How to master using wide-angle lenses and take your photography to a higher level

May 22, 2019

Dunja Djudjic

Dunja Djudjic is a multi-talented artist based in Novi Sad, Serbia. With 15 years of experience as a photographer, she specializes in capturing the beauty of nature, travel, and fine art. In addition to her photography, Dunja also expresses her creativity through writing, embroidery, and jewelry making.

How to master using wide-angle lenses and take your photography to a higher level

May 22, 2019

Dunja Djudjic

Dunja Djudjic is a multi-talented artist based in Novi Sad, Serbia. With 15 years of experience as a photographer, she specializes in capturing the beauty of nature, travel, and fine art. In addition to her photography, Dunja also expresses her creativity through writing, embroidery, and jewelry making.

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It’s hard to imagine shooting landscapes, cityscapes or architecture without wide-angle lenses. Of course, photographers of many other genres use them as well. However, it’s easy to make mistakes with a wide-angle lens that will make your photos, well, less than impressive. In this video, Spencer Cox of Photography Life guides you through some tips for mastering wide-angle lenses and using them to make the best out of your shots.

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The first thing to have in mind is that wide-angle lenses capture a lot of negative space. You can embrace it if it works for the story, or choose a different composition. One of the mistakes people often make is leaving too much empty space. But instead of leaving these large empty areas in your images, rather fill them with your subject.

Another potential mistake is using a wide-angle lens to “fit everything in.” In other words, you may want to cram the entire beautiful scene into a single photo. Sometimes it works, for example, if you’re capturing rainbows or the Milky Way. But other times, this can include too many elements in the shot, creating plenty of distractions and a “chaotic” image.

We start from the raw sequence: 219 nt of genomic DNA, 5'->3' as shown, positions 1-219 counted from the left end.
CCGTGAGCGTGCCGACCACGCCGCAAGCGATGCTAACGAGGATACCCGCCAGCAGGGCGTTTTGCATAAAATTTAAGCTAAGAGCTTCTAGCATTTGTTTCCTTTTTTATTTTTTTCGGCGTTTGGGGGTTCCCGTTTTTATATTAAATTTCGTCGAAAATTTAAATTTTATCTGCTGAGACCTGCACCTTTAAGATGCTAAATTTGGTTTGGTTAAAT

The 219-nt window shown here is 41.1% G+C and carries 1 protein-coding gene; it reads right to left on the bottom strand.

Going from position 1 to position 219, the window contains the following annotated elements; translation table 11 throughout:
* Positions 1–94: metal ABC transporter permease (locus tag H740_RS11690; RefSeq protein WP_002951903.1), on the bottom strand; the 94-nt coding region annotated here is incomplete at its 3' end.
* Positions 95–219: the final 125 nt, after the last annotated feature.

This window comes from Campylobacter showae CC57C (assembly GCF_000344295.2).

What you should also have in mind when using wide-angle lenses is perspective distortion. When shooting close to the subject, it can look unnatural. This is especially the case when photographing people, but also animals, trees and buildings. You’ll end up with exaggerated foreground and tiny background, and it’s probably not what you want. Still, this distorted look can sometimes be a creative choice, but be mindful about it.

Finally, you should be aware that wide-angle lenses are not really suitable for isolating a subject. The best time to use a wide-angle lens is when you have an important element in the foreground that you want to emphasize, and the background isn’t that important. Also, use them when there aren’t any distractions to take away from your subject.

Make sure to watch the video for more advice and for some great examples from Spencer. And if you have some tips of your own to share, feel free to write them in the comments below.

[How to Use Wide Angle Lenses |Photography Life]

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Dunja Djudjic

Dunja Djudjic

Dunja Djudjic is a multi-talented artist based in Novi Sad, Serbia. With 15 years of experience as a photographer, she specializes in capturing the beauty of nature, travel, and fine art. In addition to her photography, Dunja also expresses her creativity through writing, embroidery, and jewelry making.

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